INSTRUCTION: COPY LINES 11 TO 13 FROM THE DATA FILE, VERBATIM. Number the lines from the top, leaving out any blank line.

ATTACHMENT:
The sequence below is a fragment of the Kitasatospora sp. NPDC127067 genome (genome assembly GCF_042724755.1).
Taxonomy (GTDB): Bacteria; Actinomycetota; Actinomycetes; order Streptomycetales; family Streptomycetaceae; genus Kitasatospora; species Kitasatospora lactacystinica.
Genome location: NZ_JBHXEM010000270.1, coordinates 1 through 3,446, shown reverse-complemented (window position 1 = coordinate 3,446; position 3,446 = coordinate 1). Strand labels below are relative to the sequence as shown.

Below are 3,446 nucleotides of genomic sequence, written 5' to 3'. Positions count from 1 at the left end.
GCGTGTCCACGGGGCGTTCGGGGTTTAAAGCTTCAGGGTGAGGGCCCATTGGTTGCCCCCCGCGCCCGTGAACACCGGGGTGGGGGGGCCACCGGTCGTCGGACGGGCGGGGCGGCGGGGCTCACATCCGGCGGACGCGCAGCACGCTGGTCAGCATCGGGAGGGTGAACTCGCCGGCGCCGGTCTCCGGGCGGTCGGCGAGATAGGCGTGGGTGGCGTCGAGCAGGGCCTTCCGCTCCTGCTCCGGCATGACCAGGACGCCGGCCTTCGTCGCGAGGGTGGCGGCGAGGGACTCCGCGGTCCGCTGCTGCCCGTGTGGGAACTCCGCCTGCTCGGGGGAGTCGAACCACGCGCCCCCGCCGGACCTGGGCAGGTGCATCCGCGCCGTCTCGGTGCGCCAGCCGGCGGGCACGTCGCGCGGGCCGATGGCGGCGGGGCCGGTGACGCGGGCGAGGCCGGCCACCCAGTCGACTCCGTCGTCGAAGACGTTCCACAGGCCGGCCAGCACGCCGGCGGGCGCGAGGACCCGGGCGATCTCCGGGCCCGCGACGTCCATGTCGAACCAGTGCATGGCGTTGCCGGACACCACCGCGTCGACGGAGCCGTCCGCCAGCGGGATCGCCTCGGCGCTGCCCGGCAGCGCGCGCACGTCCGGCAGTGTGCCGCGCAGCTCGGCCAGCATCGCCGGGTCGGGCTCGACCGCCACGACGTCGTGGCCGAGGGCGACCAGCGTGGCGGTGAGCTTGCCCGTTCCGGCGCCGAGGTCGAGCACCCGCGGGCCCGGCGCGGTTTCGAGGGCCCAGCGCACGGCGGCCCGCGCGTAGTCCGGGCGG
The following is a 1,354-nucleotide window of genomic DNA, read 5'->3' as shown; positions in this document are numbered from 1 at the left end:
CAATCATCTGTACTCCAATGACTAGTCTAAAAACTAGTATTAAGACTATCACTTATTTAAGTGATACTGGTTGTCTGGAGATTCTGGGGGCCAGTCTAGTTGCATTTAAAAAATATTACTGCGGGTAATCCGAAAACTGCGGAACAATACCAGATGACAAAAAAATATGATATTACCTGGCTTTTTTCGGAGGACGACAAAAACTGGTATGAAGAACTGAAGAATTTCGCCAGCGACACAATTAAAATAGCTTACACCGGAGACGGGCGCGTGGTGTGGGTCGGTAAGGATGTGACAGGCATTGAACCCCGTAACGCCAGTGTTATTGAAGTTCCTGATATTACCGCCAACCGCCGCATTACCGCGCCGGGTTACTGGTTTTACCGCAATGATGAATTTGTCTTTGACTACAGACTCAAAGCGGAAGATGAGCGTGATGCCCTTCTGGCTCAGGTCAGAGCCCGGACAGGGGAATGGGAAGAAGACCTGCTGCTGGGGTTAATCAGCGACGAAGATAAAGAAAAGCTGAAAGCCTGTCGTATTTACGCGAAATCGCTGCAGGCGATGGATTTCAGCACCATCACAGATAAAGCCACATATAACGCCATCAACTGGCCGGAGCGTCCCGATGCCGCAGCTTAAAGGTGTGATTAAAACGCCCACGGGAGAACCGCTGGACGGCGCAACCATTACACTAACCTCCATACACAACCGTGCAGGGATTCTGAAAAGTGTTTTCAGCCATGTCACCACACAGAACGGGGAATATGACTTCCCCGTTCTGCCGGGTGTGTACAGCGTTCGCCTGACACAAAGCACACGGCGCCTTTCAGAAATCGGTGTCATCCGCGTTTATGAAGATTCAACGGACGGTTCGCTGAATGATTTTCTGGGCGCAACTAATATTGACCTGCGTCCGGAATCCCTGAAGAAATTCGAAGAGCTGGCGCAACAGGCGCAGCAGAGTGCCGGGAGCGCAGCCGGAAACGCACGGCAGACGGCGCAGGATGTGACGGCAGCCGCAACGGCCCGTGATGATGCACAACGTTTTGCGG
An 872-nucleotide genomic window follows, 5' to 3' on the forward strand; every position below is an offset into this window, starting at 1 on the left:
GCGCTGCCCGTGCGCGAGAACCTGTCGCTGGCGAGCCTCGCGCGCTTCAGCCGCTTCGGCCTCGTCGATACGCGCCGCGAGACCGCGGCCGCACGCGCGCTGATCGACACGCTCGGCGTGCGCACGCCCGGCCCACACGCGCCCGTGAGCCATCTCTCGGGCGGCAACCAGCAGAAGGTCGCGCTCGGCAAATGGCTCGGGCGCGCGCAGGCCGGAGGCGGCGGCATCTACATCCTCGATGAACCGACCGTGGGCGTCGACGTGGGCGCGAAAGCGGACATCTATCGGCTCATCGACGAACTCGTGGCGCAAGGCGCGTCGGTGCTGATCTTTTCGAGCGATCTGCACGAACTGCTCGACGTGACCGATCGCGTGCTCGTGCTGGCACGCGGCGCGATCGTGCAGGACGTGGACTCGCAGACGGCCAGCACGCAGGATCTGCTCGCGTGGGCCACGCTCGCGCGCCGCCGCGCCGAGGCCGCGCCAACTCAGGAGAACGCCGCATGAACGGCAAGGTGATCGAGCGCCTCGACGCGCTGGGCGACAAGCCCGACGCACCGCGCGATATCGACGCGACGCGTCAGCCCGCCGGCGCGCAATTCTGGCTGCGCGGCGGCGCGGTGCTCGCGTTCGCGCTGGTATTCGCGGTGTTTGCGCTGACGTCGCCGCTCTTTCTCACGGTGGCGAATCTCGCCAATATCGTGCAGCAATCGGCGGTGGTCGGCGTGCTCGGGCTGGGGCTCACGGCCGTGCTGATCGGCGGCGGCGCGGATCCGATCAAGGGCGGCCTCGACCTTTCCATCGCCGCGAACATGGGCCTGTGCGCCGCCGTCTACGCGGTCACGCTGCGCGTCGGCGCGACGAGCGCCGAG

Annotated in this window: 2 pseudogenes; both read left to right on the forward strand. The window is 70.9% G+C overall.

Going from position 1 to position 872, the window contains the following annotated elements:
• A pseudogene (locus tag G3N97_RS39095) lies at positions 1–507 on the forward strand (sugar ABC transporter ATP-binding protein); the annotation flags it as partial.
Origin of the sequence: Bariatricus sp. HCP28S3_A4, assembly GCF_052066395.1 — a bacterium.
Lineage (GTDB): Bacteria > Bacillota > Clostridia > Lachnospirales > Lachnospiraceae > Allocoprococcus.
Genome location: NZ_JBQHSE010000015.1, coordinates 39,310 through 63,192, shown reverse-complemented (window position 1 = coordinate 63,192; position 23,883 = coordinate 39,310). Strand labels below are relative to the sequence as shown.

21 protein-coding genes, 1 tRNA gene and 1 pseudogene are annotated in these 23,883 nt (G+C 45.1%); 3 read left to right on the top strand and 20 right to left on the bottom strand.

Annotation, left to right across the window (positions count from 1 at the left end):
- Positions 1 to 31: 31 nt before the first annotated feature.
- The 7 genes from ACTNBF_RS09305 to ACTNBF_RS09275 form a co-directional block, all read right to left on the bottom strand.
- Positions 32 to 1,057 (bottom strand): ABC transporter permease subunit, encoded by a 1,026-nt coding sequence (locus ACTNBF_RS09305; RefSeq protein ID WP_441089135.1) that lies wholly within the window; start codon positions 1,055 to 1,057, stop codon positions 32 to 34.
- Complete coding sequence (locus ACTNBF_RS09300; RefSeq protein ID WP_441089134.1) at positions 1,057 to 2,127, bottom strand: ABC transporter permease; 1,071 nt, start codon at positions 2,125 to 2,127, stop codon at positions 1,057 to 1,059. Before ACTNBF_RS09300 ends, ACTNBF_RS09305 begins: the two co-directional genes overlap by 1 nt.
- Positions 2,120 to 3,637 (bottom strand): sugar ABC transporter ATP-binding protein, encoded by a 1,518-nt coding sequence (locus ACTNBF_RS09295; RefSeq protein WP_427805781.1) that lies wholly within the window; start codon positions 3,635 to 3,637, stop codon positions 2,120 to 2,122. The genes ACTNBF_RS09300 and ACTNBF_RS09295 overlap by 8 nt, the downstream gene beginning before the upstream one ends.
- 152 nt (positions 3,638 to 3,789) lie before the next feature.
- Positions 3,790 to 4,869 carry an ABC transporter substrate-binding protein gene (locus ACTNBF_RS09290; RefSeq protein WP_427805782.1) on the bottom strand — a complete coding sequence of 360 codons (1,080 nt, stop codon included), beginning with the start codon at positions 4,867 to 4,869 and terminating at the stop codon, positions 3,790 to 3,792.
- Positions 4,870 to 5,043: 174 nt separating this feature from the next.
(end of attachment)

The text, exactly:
Going from position 1 to position 872, the window contains the following annotated elements:
• A pseudogene (locus tag G3N97_RS39095) lies at positions 1–507 on the forward strand (sugar ABC transporter ATP-binding protein); the annotation flags it as partial.
Origin of the sequence: Bariatricus sp. HCP28S3_A4, assembly GCF_052066395.1 — a bacterium.